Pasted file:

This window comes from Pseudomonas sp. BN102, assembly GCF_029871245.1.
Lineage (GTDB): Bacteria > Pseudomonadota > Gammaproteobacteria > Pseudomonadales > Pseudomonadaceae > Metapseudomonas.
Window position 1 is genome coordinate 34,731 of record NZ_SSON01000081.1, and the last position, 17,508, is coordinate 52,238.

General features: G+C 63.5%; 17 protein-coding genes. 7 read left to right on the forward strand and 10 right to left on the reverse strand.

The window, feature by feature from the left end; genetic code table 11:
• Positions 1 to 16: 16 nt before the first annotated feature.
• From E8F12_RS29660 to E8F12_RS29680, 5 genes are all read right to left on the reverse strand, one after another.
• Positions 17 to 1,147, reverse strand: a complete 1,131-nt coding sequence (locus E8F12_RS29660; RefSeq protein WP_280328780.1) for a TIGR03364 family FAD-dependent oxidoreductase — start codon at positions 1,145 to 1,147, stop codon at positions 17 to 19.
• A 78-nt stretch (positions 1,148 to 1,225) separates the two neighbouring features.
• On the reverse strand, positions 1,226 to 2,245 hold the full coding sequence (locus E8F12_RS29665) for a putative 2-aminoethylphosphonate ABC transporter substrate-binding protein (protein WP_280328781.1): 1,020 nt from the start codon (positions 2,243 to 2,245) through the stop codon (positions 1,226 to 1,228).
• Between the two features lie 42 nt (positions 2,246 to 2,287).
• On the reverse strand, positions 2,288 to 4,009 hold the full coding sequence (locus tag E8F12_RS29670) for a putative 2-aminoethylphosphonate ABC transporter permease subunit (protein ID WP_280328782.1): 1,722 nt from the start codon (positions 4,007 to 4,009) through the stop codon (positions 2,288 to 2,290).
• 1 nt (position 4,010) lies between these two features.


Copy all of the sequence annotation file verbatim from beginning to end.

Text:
This window comes from Pseudomonas sp. BN102, assembly GCF_029871245.1.
Lineage (GTDB): Bacteria > Pseudomonadota > Gammaproteobacteria > Pseudomonadales > Pseudomonadaceae > Metapseudomonas.
Window position 1 is genome coordinate 34,731 of record NZ_SSON01000081.1, and the last position, 17,508, is coordinate 52,238.

General features: G+C 63.5%; 17 protein-coding genes. 7 read left to right on the forward strand and 10 right to left on the reverse strand.

The window, feature by feature from the left end; genetic code table 11:
• Positions 1 to 16: 16 nt before the first annotated feature.
• From E8F12_RS29660 to E8F12_RS29680, 5 genes are all read right to left on the reverse strand, one after another.
• Positions 17 to 1,147, reverse strand: a complete 1,131-nt coding sequence (locus E8F12_RS29660; RefSeq protein WP_280328780.1) for a TIGR03364 family FAD-dependent oxidoreductase — start codon at positions 1,145 to 1,147, stop codon at positions 17 to 19.
• A 78-nt stretch (positions 1,148 to 1,225) separates the two neighbouring features.
• On the reverse strand, positions 1,226 to 2,245 hold the full coding sequence (locus E8F12_RS29665) for a putative 2-aminoethylphosphonate ABC transporter substrate-binding protein (protein WP_280328781.1): 1,020 nt from the start codon (positions 2,243 to 2,245) through the stop codon (positions 1,226 to 1,228).
• Between the two features lie 42 nt (positions 2,246 to 2,287).
• On the reverse strand, positions 2,288 to 4,009 hold the full coding sequence (locus tag E8F12_RS29670) for a putative 2-aminoethylphosphonate ABC transporter permease subunit (protein ID WP_280328782.1): 1,722 nt from the start codon (positions 4,007 to 4,009) through the stop codon (positions 2,288 to 2,290).
• 1 nt (position 4,010) lies between these two features.